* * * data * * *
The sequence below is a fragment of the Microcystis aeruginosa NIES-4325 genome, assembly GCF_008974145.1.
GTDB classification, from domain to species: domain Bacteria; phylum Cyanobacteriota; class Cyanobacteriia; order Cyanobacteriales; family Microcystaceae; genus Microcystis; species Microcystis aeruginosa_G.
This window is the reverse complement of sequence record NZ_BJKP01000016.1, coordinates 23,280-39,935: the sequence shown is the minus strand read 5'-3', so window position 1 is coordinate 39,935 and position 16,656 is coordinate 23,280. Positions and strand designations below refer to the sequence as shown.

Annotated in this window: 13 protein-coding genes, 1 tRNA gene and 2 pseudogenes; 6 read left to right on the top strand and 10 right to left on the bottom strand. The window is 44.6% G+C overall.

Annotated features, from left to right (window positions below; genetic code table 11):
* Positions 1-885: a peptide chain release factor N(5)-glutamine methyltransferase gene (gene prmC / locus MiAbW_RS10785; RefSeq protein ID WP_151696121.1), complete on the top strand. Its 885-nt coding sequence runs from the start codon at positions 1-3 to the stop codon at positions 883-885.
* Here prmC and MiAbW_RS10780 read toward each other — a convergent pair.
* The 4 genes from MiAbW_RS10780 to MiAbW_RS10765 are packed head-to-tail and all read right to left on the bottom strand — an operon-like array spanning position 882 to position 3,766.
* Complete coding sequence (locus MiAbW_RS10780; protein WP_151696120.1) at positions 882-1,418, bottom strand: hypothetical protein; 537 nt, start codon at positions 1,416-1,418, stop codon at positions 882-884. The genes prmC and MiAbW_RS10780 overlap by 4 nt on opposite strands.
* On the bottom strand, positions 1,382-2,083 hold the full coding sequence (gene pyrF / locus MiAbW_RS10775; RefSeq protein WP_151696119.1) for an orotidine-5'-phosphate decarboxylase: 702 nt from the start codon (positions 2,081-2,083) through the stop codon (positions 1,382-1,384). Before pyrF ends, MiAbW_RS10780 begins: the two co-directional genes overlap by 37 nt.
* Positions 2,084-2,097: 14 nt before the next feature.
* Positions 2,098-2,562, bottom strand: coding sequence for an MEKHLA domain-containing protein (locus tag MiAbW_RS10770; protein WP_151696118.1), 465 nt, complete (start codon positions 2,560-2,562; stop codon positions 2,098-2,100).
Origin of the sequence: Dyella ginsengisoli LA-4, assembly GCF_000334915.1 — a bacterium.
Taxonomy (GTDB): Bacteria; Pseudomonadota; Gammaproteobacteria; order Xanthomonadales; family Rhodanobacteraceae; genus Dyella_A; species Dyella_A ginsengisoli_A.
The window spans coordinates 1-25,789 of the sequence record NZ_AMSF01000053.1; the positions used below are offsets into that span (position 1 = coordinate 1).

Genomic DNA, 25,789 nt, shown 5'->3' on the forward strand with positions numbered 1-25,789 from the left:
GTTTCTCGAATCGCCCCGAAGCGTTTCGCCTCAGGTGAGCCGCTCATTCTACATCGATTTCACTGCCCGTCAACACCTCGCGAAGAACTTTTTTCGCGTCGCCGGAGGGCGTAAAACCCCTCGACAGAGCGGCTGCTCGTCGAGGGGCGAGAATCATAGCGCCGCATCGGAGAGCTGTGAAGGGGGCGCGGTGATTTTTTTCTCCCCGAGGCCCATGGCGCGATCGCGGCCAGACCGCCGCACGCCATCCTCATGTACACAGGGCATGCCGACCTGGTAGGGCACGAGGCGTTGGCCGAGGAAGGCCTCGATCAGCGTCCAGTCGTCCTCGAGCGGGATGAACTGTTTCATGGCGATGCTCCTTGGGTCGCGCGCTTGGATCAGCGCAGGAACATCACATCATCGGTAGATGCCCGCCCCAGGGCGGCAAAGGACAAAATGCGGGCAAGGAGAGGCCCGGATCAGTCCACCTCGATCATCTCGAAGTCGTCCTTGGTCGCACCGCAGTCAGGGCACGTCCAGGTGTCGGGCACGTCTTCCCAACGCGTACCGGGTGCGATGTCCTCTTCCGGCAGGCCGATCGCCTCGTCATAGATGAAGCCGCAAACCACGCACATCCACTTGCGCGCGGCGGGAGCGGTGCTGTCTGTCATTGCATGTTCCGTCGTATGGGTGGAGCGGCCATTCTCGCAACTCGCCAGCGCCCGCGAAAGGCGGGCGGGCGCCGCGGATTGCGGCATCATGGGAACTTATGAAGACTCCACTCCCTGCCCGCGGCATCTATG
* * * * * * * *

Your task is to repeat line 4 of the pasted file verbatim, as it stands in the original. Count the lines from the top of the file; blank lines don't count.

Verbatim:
Annotated in this window: 13 protein-coding genes, 1 tRNA gene and 2 pseudogenes; 6 read left to right on the top strand and 10 right to left on the bottom strand. The window is 44.6% G+C overall.